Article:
The article examines the family life and living circumstances of EPWP participants
who are based at TLF, their spending drivers, their survival strategies including
understanding the social protection measures used by participants and how
participants are able to navigate their everyday social experiences in relation
to the EPWP. One of the greatest challenges faced by South Africa is the rising
youth unemployment and lack of skills development for these young people.
In order to address both the problem of low skills level and the rising unemployment
level, the Extended Public Works Programme (EPWP) can be used as a
starting point. The EPWP is aimed at reducing unemployment and contributing
to ending the skills deficit, and in turn improving development in South Africa.
Some scholars argue that even though there are disparities between the popular
perception of the EPWP and the actual outcomes, the programme arguably
has the potential to offer some response to the unemployment and skills
shortage crisis in South Africa. The imminent need to provide for themselves,
their dependents and family tends to be on par with learning and developing
skill sets that can be beneficial when seeking employment that guarantees survival.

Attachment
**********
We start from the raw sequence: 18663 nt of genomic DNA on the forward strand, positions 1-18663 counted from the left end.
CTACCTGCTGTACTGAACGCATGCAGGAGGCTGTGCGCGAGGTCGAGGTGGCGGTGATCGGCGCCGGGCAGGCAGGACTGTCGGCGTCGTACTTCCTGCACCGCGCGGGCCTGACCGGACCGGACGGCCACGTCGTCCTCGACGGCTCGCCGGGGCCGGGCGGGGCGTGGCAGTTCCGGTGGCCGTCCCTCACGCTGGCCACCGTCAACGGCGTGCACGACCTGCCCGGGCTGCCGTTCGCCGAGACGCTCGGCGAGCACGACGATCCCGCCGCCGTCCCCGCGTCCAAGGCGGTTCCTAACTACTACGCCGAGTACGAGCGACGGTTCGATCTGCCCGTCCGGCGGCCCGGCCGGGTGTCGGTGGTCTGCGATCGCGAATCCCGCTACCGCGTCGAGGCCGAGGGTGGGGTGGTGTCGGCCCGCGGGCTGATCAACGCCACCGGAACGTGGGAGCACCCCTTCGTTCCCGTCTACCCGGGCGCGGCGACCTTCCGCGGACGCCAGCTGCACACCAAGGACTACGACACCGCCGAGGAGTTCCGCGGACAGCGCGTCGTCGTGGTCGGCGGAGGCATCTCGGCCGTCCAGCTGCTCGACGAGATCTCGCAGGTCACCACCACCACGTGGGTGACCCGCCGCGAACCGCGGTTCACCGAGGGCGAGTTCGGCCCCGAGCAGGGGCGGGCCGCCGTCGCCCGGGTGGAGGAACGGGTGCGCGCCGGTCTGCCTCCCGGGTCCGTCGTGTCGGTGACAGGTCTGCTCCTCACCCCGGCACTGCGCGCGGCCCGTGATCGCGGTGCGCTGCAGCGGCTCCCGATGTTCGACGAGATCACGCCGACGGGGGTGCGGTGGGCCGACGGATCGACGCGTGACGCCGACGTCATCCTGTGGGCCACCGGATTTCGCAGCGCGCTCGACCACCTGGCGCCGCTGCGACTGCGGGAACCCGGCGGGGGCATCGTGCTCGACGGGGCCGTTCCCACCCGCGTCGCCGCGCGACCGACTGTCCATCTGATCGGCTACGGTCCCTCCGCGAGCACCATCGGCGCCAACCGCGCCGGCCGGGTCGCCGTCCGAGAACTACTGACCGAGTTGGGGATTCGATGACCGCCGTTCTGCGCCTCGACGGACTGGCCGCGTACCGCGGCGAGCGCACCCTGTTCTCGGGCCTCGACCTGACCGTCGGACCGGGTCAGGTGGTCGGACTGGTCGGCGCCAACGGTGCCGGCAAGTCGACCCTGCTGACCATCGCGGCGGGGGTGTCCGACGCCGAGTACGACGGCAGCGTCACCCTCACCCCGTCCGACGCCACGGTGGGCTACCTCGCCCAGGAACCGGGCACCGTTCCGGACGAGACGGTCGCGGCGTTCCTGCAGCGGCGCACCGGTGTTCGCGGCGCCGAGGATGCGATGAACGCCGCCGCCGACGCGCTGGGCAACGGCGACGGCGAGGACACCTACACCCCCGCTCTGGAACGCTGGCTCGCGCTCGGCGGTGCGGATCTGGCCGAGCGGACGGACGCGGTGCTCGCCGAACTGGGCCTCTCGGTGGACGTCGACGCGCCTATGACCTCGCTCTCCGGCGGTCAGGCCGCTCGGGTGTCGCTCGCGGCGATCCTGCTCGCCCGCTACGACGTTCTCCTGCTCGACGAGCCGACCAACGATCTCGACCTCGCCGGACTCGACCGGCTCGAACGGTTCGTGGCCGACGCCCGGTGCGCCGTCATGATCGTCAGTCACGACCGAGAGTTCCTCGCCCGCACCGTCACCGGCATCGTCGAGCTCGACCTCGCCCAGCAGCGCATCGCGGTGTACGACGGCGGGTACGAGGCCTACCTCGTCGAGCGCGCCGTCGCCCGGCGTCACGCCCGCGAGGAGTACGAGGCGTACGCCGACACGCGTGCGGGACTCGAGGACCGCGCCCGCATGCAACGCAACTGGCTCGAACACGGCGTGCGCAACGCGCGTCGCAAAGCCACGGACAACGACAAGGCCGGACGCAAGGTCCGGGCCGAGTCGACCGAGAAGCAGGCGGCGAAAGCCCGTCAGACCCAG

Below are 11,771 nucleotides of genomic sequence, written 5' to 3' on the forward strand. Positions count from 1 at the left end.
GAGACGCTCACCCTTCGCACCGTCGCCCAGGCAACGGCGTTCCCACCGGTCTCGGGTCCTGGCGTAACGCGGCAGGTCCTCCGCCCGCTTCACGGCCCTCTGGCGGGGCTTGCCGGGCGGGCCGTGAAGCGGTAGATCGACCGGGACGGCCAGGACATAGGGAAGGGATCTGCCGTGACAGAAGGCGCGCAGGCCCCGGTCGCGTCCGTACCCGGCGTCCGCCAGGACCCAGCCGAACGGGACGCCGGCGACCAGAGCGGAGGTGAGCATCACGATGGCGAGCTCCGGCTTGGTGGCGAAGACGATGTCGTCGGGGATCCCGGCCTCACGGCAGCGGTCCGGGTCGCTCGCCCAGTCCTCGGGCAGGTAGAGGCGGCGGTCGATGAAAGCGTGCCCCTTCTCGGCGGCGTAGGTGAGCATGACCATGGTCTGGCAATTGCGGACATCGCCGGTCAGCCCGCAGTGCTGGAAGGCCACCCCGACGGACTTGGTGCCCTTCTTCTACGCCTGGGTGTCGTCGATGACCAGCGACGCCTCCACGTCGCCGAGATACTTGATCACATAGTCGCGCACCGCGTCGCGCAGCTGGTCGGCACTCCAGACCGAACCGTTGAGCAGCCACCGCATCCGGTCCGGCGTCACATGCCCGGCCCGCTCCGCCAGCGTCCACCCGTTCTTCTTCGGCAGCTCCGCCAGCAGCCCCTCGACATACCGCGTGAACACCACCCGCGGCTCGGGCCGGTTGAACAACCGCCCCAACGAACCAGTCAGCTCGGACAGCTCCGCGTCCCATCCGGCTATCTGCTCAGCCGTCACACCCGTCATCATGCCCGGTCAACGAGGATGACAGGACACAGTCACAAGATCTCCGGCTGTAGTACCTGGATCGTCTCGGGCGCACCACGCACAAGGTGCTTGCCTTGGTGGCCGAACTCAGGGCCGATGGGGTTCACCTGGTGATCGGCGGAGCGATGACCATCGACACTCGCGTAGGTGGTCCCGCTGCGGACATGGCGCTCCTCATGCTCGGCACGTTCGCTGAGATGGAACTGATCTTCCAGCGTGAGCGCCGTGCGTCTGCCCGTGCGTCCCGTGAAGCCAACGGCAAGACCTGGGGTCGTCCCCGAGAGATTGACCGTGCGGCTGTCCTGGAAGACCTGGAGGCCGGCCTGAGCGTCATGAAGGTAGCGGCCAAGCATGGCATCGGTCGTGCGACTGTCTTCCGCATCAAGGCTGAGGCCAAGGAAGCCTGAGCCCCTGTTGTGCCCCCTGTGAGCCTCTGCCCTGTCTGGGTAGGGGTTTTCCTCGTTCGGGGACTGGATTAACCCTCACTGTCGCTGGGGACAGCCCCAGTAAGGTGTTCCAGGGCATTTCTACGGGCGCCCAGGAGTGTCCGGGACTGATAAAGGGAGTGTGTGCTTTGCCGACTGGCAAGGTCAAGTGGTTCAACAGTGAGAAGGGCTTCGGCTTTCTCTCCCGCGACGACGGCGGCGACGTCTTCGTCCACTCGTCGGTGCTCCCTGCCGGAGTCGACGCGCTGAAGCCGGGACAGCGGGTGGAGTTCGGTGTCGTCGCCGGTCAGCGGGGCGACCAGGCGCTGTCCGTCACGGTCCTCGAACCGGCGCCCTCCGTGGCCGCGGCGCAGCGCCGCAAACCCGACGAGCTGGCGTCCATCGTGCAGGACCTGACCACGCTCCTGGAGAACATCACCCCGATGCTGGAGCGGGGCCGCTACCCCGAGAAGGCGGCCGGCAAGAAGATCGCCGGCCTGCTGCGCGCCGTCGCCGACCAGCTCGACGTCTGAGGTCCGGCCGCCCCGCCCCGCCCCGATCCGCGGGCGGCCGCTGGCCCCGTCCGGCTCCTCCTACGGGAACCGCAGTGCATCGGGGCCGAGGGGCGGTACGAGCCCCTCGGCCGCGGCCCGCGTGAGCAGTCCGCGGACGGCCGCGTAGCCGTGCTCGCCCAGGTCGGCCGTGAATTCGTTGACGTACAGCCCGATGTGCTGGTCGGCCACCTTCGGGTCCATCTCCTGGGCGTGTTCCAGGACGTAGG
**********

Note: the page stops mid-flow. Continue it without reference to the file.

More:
Even trainees who had no dependents and solely used the income on
themselves, and those coming from middle-income households that are able to
provide security, saw the Programme as an opportunity to gain income which
they can utilise for personal care and advancement. This article explores the
survival strategies and social and economic embeddedness of EPWP trainees,
based at Tshwane Leadership Foundation, and how they inform their participation
in the Programme. Added to this, there are critical socio-economic nuances that need to be unpacked in order to get an understanding of the
EPWP‘s ability to alter the labour market performance and entry into the labour
market of trainees’. The article utilised a qualitative research approach.
Data was collected from the 30 EPWP previous trainees through interview technique.
The article closes with some recommendations for the EPWP in the future.